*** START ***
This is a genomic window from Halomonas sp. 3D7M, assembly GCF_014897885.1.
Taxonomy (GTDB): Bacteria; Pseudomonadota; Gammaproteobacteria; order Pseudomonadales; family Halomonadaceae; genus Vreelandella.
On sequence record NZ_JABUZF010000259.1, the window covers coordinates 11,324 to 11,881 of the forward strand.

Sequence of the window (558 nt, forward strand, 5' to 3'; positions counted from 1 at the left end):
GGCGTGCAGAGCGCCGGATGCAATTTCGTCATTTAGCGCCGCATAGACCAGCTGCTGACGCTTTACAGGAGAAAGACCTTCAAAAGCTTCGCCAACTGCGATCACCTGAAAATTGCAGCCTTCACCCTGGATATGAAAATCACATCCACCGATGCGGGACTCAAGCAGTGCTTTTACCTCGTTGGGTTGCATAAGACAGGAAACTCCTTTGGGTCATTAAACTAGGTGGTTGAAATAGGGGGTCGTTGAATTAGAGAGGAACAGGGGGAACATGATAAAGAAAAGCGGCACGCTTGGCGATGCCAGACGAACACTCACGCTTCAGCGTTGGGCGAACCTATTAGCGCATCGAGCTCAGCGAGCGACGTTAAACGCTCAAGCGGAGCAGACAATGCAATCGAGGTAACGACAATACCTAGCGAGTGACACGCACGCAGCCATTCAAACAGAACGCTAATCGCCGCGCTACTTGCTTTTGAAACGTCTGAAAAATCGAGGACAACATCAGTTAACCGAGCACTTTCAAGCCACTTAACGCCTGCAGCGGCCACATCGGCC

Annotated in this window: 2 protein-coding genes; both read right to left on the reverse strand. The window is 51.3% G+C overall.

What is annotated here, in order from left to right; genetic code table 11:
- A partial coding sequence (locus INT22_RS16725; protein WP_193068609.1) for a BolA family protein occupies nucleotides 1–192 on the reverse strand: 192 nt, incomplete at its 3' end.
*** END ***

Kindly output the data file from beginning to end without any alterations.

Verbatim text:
This is a genomic window from Halomonas sp. 3D7M, assembly GCF_014897885.1.
Taxonomy (GTDB): Bacteria; Pseudomonadota; Gammaproteobacteria; order Pseudomonadales; family Halomonadaceae; genus Vreelandella.
On sequence record NZ_JABUZF010000259.1, the window covers coordinates 11,324 to 11,881 of the forward strand.

Sequence of the window (558 nt, forward strand, 5' to 3'; positions counted from 1 at the left end):
GGCGTGCAGAGCGCCGGATGCAATTTCGTCATTTAGCGCCGCATAGACCAGCTGCTGACGCTTTACAGGAGAAAGACCTTCAAAAGCTTCGCCAACTGCGATCACCTGAAAATTGCAGCCTTCACCCTGGATATGAAAATCACATCCACCGATGCGGGACTCAAGCAGTGCTTTTACCTCGTTGGGTTGCATAAGACAGGAAACTCCTTTGGGTCATTAAACTAGGTGGTTGAAATAGGGGGTCGTTGAATTAGAGAGGAACAGGGGGAACATGATAAAGAAAAGCGGCACGCTTGGCGATGCCAGACGAACACTCACGCTTCAGCGTTGGGCGAACCTATTAGCGCATCGAGCTCAGCGAGCGACGTTAAACGCTCAAGCGGAGCAGACAATGCAATCGAGGTAACGACAATACCTAGCGAGTGACACGCACGCAGCCATTCAAACAGAACGCTAATCGCCGCGCTACTTGCTTTTGAAACGTCTGAAAAATCGAGGACAACATCAGTTAACCGAGCACTTTCAAGCCACTTAACGCCTGCAGCGGCCACATCGGCC

Annotated in this window: 2 protein-coding genes; both read right to left on the reverse strand. The window is 51.3% G+C overall.

What is annotated here, in order from left to right; genetic code table 11:
- A partial coding sequence (locus INT22_RS16725; protein WP_193068609.1) for a BolA family protein occupies nucleotides 1–192 on the reverse strand: 192 nt, incomplete at its 3' end.